How an African-American Soldier from Florida Became Filipinos War Hero

Jhemmylrut Teng

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Corporal David Fagen(Source: Philip Hoffman)

During the American expansion in Asia Pacific an African-American soldier from Florida became Filipinos' hero. His name was Corporal David Fagen, a warrior, and a member of the all-Black Buffalo soldiers. Fagen was deployed in the Philippines in the early twentieth century for the U.S. occupation of the country.

However, despite his sworn allegiance, Fagen later decided to be on the right side of history. He was a man with solid morals who proved that regardless if society classified your birth as inferior, as human beings, we have a choice. During the war, Fagen made the right choice.

Buffalo Soldiers in the Philippines

When the U.S. won the Spanish-American War in 1898, it bought the Philippines from Spain for $20 million. The former took over the tropical country in Asia without the knowledge of the Filipinos.

For 333 years, the Filipinos had been ruled by Spain. When they thought they had achieved their independence, in 1898, the Filipinos found themselves being oppressed once again.

By 1898, the war between the Filipinos and Americans kickstarted. However, the white American soldiers seemed to have a perilous battle with the natives, as guerilla members blended with the public and then attacked in surprise. Additionally, the environment of the tropics was too humid for what they were accustomed to.

In order to solve such a predicament, Washington recruited and deployed Black soldiers to the Philippines from 1899 to 1900 under the belief that they were immune to tropical diseases.

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The Buffalo Soldiers in the Philippines(Source: ANC)

David Fagen of the 24th Infantry Regiment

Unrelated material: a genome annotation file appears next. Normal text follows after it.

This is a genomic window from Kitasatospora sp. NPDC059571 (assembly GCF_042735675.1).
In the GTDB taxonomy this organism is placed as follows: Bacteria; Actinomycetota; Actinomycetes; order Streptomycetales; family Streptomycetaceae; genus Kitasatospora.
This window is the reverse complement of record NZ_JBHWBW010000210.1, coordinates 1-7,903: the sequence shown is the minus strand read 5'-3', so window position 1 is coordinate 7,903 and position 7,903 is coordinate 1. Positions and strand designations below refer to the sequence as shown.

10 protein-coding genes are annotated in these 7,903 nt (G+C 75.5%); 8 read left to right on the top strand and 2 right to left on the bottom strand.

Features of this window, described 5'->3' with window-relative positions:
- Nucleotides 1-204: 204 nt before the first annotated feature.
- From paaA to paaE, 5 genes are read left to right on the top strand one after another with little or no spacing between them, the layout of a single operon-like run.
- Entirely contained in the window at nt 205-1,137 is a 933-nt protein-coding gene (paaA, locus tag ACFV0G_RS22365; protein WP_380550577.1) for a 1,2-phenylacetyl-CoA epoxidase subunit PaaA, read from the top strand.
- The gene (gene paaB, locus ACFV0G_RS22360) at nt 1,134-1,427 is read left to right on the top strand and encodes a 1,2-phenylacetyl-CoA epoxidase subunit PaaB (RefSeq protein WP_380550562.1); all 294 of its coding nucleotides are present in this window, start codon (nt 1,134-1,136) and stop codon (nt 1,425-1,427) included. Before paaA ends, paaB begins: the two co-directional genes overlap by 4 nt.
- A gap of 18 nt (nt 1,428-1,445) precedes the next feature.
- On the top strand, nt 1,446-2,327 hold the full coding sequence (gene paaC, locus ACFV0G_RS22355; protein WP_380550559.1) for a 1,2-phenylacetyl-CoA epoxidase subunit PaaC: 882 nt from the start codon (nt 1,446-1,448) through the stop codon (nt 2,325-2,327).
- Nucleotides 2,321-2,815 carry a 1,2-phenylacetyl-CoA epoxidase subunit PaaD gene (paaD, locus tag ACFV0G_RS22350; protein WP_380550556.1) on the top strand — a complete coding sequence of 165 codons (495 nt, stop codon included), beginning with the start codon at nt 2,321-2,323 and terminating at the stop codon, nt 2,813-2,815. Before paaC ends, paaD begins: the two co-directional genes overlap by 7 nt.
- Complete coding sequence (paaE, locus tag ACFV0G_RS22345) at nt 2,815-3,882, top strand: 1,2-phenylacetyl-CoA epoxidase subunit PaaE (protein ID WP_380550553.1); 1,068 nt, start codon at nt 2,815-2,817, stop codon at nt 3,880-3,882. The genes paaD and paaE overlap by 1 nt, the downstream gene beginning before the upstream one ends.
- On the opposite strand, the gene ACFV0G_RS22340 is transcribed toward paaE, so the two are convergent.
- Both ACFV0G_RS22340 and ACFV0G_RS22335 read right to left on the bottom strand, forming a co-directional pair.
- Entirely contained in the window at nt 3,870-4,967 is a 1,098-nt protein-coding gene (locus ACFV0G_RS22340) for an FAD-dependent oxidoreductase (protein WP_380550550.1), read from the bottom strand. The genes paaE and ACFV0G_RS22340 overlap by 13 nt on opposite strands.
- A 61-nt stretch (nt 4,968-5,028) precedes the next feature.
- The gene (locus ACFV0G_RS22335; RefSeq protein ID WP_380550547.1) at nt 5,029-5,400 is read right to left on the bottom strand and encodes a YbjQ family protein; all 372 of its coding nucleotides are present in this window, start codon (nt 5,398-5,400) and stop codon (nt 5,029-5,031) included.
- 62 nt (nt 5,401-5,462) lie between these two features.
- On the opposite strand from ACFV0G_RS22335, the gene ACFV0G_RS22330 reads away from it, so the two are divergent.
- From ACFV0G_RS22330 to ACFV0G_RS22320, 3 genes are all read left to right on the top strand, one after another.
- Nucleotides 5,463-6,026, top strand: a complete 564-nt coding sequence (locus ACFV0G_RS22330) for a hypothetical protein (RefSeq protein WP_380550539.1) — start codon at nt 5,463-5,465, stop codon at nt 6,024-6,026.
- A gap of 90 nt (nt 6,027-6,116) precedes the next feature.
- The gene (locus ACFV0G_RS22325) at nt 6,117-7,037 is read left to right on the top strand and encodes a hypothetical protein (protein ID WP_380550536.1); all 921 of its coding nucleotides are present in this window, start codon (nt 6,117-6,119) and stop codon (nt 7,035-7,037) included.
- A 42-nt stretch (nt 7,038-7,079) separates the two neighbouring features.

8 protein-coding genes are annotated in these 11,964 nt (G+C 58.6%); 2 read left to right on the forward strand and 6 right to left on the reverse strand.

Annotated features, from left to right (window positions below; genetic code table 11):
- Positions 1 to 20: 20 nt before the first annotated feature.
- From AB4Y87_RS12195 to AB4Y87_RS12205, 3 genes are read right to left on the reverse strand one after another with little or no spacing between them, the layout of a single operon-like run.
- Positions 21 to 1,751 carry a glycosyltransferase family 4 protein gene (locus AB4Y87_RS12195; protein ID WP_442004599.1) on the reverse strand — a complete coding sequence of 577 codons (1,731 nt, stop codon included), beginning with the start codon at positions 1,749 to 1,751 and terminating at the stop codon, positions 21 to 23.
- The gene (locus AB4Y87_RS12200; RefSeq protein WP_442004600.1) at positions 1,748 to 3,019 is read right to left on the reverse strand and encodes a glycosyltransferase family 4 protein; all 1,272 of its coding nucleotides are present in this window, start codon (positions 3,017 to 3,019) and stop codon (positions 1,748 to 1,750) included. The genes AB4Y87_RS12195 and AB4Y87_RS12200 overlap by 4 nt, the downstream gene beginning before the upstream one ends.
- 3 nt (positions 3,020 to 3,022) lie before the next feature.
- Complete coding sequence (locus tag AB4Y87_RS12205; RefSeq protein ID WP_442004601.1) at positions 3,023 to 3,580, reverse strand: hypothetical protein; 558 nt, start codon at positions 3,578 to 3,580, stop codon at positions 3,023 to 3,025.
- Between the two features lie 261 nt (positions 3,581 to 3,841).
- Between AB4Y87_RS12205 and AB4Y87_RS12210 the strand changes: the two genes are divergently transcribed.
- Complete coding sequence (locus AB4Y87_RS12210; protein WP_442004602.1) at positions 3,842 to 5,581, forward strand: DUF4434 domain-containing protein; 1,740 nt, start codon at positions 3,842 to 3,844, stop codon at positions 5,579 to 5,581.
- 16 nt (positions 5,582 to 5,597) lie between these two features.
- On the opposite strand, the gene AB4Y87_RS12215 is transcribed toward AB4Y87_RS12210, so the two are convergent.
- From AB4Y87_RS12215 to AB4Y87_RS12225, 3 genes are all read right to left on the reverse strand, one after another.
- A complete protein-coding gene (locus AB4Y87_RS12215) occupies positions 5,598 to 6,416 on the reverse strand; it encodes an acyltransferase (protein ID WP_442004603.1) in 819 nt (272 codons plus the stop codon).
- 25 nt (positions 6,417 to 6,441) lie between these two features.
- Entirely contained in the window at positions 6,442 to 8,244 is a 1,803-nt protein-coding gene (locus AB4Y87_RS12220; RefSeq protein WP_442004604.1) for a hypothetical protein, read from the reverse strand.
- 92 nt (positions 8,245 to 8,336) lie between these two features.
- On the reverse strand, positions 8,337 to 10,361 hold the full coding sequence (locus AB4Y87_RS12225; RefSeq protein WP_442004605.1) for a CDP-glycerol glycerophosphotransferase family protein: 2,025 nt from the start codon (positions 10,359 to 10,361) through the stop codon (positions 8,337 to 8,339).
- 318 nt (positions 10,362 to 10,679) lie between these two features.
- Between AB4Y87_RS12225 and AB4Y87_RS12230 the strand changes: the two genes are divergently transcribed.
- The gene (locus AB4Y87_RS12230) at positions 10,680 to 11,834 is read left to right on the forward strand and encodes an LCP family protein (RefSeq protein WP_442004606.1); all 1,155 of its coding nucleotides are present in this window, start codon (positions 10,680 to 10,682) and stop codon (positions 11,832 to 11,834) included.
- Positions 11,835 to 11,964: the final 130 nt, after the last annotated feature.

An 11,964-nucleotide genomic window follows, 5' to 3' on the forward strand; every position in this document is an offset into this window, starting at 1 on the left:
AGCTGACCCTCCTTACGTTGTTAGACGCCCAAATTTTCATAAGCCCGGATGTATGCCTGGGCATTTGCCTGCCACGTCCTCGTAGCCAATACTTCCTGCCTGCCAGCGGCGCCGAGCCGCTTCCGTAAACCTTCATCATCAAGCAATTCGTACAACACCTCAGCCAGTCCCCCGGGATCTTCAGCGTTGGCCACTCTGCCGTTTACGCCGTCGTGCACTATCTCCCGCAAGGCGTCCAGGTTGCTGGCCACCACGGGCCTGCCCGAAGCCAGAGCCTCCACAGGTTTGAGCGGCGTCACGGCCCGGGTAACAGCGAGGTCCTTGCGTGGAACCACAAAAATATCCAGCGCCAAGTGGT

One of the members of the U.S. 24th Infantry Regiment was David Fagen. He was a native of Tampa, Florida, where the Jim Crow segregation laws were in full swing. His father was a slave, and as a teenager, he engaged in several brawls and labor strikes.

At twenty, he worked as a manual laborer for a phosphate company. Every morning he was waist-deep into the swamp wrecking phosphate off the banks. Fagen earned a buck a day, but half of the labor force he was working with were Black prisoners, who were then paid a couple of pots of beans a day.

At a young age, he was aware that life was hard for a black American. But in 1898, he saw an opportunity to change the statues he was in. One of the Buffalo soldiers’ regiments was based in Tampa, and they were recruiting African Americans to join the force amid the Spanish-American War.

Fagen signed up and enlisted. A few weeks later, he was deployed to Cuba and took part in the American military advance toward Santiago de Cuba’s Spanish stronghold. A year later, he boarded a fleet among the 7,000 African American soldiers on a journey to invading the Philippines.

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Buffalo Soldiers, 24th Infantry Regiment(Source: Veterans Legacy Program)

Buffalo Soldiers’ Battle of Conscience

The Buffalo soldiers in the Philippines witnessed firsthand how Americans subjugated the native population. These black soldiers saw Filipinos as fellow dark-skinned brothers and sisters, subjected to oppression and violence.

White soldiers used the “N” word slur in calling Filipinos, similar to how they demean African-Americans in the United Stated. This prompted an internal conflict among the Buffalo soldiers — should they fight the war? Or help the natives?

According to Philip Hoffman, author of The Turncoat Hero, the white commanders mandated the Buffalo soldiers to assassinate General Emilio Aguinaldo, a Filipino nationalist leader, a guerilla chief, and the first president of the Republic of the Philippines.

Their commanders manipulated the African-American soldiers into believing that Aguinaldo was a tyrant who wanted to dominate the Philippines. And Washington couldn’t let that happen.

“They [the Buffalo soldiers] had learned we weren’t there to help the Philippines establish a democracy. The United States was taking the Philippines. We were going to rule it by force.” — Philip Hoffman

The black soldiers immediately discerned the arrant advantage of the well-trained, well-armed American forces against impassioned Filipinos, with little training and lack in firepower.

It was a race war, similar to what the black Americans experienced back home in the Deep South — the slavery, the lynching, the atrocities, and the discrimination. Some of the Buffalo soldiers, including Fagen, started to identify more with the Filipinos’ plight.

After six months, Fagen had enough.

The Making of a Native Hero